Wednesday 23 February 2011

Tony Blair - still a nasty after-taste.

It's impossible to glean any pleasure from seeing the Gaddafi-inspired horrors currently going on in Libya, but I do derive some gloating satisfaction in seeing our news channels replaying footage of Tony Blair's visits to that maniac, greeting him with the traditional double kiss, warm, smiling embrace and handshakes. Blair certainly never took too much trouble in choosing his friends (that buffoon, Berlusconi, was another of them!) and I can only hope he's doubled-up and cringing with embarrassment as he sees yet another aspect of his foreign policy history replayed to a world, a large part of whom knew at the time that he, Blair, was making such a fool of himself and would live to regret it. As he hides away in his multi-millionaire world, I'd love to hear him come out now and try to defend his acts at a time when money and oil did the talking. (Did I just say 'did'?)
Blair was always a conundrum. Coming to the fore in the 1990s as a champion of the working classes; a Prime Minister, many of whose domestic social policies were truly commendable, and for which he fought for against the odds; and yet when it came to foreign policy (one does not even have to mention Iraq) he was so ham-fisted and plain wrong that it's virtually impossible to square the circle. Meanwhile, nearly four years since his grudging resignation as Prime Minister, he now travels the world, receiving astronomical sums for giving speeches about his political experience laced with his advice and, erm, 'wisdom'. He ensconces himself away in his multi-million pound residence (I think he may have several), still protected by bodyguards (very telling that he still needs them!) which we British taxpayers have to pay for.

His wife, through her legal career even wealthier than he was at the time he was Prime Minister, is also on the speeches-for-money binge-circuit as well as receiving her regular fees for her judiciary work, which in many single cases would dwarf what most people earn in a full year. She also originated from a 'working class' background. (Her actor-father, a lifelong socialist activist, and still so, long since denounced his son-in-law's politics and refused to vote for his party.)
Of course one can say that if the Blairs are still receiving colossal sums, then good for them. But I do wonder how often they, in their ivory towers, think of their roots and the people they left behind, those very people whom they at one time championed. Or are they just too busy totting up their bank balances?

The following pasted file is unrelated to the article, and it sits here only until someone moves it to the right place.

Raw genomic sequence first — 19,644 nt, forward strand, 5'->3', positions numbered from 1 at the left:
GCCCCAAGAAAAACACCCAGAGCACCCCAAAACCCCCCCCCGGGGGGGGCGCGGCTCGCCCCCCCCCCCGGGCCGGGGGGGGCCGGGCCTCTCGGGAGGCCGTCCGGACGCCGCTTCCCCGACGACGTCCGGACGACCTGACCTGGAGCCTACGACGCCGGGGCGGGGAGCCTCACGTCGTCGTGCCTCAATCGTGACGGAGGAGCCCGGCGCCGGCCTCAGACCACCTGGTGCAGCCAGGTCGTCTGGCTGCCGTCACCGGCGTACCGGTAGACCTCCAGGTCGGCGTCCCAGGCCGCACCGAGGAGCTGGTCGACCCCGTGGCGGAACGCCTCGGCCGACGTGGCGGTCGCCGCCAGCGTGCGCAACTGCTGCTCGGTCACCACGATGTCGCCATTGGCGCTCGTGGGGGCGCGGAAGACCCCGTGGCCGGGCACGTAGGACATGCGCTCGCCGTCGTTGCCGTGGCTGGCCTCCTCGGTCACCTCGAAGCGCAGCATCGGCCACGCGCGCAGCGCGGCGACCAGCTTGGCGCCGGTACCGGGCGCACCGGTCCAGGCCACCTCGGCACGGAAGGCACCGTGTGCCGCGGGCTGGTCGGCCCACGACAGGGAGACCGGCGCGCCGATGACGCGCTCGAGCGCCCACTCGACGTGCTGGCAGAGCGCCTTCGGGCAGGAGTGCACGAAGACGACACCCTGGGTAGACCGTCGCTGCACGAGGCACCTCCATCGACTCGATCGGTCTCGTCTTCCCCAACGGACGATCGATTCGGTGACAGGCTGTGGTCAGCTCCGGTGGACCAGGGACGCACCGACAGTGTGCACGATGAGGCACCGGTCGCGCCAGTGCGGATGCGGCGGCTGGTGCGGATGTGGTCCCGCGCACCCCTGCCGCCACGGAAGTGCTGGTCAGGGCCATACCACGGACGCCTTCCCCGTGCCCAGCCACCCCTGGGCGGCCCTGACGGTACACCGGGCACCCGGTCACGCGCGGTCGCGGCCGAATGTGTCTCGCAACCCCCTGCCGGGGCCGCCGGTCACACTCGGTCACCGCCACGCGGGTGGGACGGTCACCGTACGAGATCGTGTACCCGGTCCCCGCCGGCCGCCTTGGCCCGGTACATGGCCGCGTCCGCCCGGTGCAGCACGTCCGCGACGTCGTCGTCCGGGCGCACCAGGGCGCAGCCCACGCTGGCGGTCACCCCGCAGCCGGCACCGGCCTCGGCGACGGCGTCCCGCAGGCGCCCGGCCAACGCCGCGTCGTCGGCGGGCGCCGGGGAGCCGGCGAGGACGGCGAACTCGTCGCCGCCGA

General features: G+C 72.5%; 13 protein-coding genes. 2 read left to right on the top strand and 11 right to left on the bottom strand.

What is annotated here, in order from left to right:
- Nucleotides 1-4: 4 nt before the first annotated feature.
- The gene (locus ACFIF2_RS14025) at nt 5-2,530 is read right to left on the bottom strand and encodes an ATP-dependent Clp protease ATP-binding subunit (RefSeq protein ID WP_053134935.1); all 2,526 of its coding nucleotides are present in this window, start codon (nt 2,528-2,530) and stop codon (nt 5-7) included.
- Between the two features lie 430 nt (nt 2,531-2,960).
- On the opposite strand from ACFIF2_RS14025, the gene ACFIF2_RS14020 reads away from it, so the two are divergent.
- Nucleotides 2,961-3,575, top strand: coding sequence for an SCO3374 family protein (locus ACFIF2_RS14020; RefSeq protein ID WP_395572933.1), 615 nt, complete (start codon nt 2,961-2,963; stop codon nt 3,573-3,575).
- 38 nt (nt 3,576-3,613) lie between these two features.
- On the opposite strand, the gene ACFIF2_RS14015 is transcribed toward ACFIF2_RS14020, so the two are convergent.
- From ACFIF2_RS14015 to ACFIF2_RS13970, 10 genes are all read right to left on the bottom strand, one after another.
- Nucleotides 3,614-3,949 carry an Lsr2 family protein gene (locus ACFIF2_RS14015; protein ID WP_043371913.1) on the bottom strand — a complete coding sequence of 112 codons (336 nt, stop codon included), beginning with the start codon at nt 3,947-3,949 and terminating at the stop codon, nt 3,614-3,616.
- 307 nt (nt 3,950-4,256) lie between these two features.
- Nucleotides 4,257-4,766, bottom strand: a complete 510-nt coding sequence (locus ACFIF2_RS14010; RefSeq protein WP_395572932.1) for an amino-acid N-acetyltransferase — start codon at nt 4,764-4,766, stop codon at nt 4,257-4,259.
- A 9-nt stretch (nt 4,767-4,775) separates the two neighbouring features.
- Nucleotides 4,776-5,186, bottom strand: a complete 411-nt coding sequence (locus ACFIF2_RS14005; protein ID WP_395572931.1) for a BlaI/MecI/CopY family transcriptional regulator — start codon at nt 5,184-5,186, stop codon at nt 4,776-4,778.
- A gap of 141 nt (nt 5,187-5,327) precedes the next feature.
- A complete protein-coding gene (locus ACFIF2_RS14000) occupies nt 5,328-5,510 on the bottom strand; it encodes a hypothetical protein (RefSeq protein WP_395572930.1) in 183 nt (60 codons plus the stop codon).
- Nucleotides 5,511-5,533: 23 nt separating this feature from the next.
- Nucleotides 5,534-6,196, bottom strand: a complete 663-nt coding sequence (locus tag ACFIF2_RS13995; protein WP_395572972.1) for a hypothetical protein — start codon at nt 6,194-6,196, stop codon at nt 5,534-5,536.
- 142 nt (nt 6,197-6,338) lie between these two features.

Tuesday 15 February 2011

Rollercoasters - A fun I wish I'd done more of.

We surely all have regrets at not having done more of things we know we'd have liked. One of my major ones is not having visited more funfairs and riding on rollercoasters.
I've always been fascinated by fairground rides of all types, including roundabouts, waltzers, ghost trains etc., yet haven't had the opportunity, or the nerve, to try them out - usually because I've nearly always been alone and don't want to look conspicuous by being a solitary rider. But rollercoasters are the ultimate.
There's only been one occasion in my life when I had the chance to throw caution to the winds and go on all the rides I wanted. It was at the annual Munich Beer Festival of 1985 which I attended with a German friend, with whom I still have contact, though he's long since been married to his boyfriend. At that time the Oktoberfest funfair was the largest non-permanently-sited fair in the world, and may well still be so, and by now it's certain to be even bigger! But it was simply huge even then, with so many different rides that I wanted to try them all, with the exception of those that turned one upside-down. (I'd still be a bit nervous about that.) I suppose the rides would be considered tame by today's standards but I vividly recall how exhilarating I felt after each one. It was quite addictive, and we went on several more than once in one evening. As neither of us were great beer drinkers, rather than 'wasting' valuable time in a beer tent, we spent all our time being spun and whizzed around, shaken up, twisted, rattled and jerked this way and that - really great fun. That was my only time. Even as a boy with my brothers I never ventured onto anything but the very safest rides and recall seeing them on their first time on a big dipper (as we called them then) and I was too frightened to join them, remaining on solid ground but watching them enviously. But that time in Munich - at the age of nearly 40! - was my first ever time on one, and I loved it. And I've never been on any fairground ride since.